A multiplexer is a multiple port frequency distribution circuit, usually employed in a communication system to split input signals from a common port into several channels operating at different frequencies. It can also be used to combine several channels into a single composite signal for transmission through a common antenna. Multiplexers have many applications for instance satellite payloads and wireless communication systems.
The common approach to the synthesis of a multiplexer involves designing each channel filter individually and combining with a frequency distribution network formed of circulators, hybrid couplers, or manifolds. In the research here, multiplexer structures are based only on resonators This multiplexer structure eliminates the need for separate transmission-line based frequency distribution networks leading to a reduction in the overall component size and volume. The synthesis of this all-resonator multiplexer is based on optimisation of coupling matrices. Various topologies can be explored by simply adding coupling coefficients into the matrix during the synthesis and we have investigated a number of different structures. This extra freedom offers new possibilities in selecting achievable topologies, such as the four-channel multiplexer structure shown in figure 1.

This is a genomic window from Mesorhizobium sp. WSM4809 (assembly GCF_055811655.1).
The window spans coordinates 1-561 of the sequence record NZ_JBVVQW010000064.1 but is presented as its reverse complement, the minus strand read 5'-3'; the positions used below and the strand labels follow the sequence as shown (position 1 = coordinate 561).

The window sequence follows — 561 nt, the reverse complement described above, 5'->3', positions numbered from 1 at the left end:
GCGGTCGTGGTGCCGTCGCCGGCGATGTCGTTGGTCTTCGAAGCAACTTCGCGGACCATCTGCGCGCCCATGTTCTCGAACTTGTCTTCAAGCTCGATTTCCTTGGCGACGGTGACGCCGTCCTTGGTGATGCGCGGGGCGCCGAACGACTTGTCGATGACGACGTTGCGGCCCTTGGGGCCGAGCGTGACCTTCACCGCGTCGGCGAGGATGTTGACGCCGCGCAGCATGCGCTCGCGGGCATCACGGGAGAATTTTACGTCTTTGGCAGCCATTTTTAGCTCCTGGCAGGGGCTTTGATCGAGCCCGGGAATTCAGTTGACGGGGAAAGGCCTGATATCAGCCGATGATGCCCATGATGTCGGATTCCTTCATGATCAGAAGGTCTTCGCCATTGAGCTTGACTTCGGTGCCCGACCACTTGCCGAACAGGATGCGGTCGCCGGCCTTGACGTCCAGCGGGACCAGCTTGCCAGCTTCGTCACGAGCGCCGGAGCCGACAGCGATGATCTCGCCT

For a multiplexer with multiple outputs, the topology shown in figure 1 can be expanded and employed to divide the input signal into many sub-bands. In this case, none of the resonators has more than three connections, regardless of the number of outputs. This reduces the difficulty of physical implementation.
The sixteenth-order four-channel multiplexer shown in figure 1 has been demonstrated at X-band using waveguide technology. The multiplexer is made from aluminium and is shown in Figure 2. This multiplexer is based on 16 TE101 cavities that are coupled by inductive irises. These resonators are folded to offer a compact structure.
The measurement results are depicted in figure 3. Excellent agreement has been achieved between simulation and measurement.